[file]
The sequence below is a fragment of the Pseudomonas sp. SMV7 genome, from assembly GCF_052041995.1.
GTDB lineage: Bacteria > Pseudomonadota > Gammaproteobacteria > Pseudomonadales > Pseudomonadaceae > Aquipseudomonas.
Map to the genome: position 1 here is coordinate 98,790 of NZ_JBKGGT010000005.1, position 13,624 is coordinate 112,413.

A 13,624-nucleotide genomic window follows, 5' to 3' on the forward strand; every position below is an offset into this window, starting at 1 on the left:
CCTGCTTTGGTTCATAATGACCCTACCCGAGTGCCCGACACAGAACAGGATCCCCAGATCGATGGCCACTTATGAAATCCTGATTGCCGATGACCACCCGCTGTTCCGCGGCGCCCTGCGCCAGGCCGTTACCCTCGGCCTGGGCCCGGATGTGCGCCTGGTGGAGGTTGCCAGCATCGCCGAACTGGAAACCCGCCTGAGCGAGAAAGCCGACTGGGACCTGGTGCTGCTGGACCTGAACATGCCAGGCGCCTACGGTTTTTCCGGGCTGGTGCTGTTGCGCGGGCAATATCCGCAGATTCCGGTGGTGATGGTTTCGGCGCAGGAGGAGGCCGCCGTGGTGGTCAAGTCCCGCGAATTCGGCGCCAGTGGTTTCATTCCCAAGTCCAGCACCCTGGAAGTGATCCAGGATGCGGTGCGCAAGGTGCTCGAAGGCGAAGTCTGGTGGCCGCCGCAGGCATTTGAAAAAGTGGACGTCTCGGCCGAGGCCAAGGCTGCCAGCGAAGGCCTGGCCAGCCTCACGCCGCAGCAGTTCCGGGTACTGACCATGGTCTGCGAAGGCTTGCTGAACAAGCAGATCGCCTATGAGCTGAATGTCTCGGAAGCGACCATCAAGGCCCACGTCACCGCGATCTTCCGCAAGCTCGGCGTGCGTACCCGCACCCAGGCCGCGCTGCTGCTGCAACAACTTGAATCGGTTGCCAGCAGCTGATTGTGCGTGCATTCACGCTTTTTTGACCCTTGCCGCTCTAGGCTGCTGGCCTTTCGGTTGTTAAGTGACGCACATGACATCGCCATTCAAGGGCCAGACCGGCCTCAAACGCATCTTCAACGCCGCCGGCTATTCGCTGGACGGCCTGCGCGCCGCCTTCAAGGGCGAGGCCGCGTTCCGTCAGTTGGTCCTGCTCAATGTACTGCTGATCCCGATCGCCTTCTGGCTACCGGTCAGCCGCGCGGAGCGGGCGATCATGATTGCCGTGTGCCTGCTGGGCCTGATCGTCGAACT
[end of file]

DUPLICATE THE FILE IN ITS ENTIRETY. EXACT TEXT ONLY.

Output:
The sequence below is a fragment of the Pseudomonas sp. SMV7 genome, from assembly GCF_052041995.1.
GTDB lineage: Bacteria > Pseudomonadota > Gammaproteobacteria > Pseudomonadales > Pseudomonadaceae > Aquipseudomonas.
Map to the genome: position 1 here is coordinate 98,790 of NZ_JBKGGT010000005.1, position 13,624 is coordinate 112,413.

A 13,624-nucleotide genomic window follows, 5' to 3' on the forward strand; every position below is an offset into this window, starting at 1 on the left:
CCTGCTTTGGTTCATAATGACCCTACCCGAGTGCCCGACACAGAACAGGATCCCCAGATCGATGGCCACTTATGAAATCCTGATTGCCGATGACCACCCGCTGTTCCGCGGCGCCCTGCGCCAGGCCGTTACCCTCGGCCTGGGCCCGGATGTGCGCCTGGTGGAGGTTGCCAGCATCGCCGAACTGGAAACCCGCCTGAGCGAGAAAGCCGACTGGGACCTGGTGCTGCTGGACCTGAACATGCCAGGCGCCTACGGTTTTTCCGGGCTGGTGCTGTTGCGCGGGCAATATCCGCAGATTCCGGTGGTGATGGTTTCGGCGCAGGAGGAGGCCGCCGTGGTGGTCAAGTCCCGCGAATTCGGCGCCAGTGGTTTCATTCCCAAGTCCAGCACCCTGGAAGTGATCCAGGATGCGGTGCGCAAGGTGCTCGAAGGCGAAGTCTGGTGGCCGCCGCAGGCATTTGAAAAAGTGGACGTCTCGGCCGAGGCCAAGGCTGCCAGCGAAGGCCTGGCCAGCCTCACGCCGCAGCAGTTCCGGGTACTGACCATGGTCTGCGAAGGCTTGCTGAACAAGCAGATCGCCTATGAGCTGAATGTCTCGGAAGCGACCATCAAGGCCCACGTCACCGCGATCTTCCGCAAGCTCGGCGTGCGTACCCGCACCCAGGCCGCGCTGCTGCTGCAACAACTTGAATCGGTTGCCAGCAGCTGATTGTGCGTGCATTCACGCTTTTTTGACCCTTGCCGCTCTAGGCTGCTGGCCTTTCGGTTGTTAAGTGACGCACATGACATCGCCATTCAAGGGCCAGACCGGCCTCAAACGCATCTTCAACGCCGCCGGCTATTCGCTGGACGGCCTGCGCGCCGCCTTCAAGGGCGAGGCCGCGTTCCGTCAGTTGGTCCTGCTCAATGTACTGCTGATCCCGATCGCCTTCTGGCTACCGGTCAGCCGCGCGGAGCGGGCGATCATGATTGCCGTGTGCCTGCTGGGCCTGATCGTCGAACT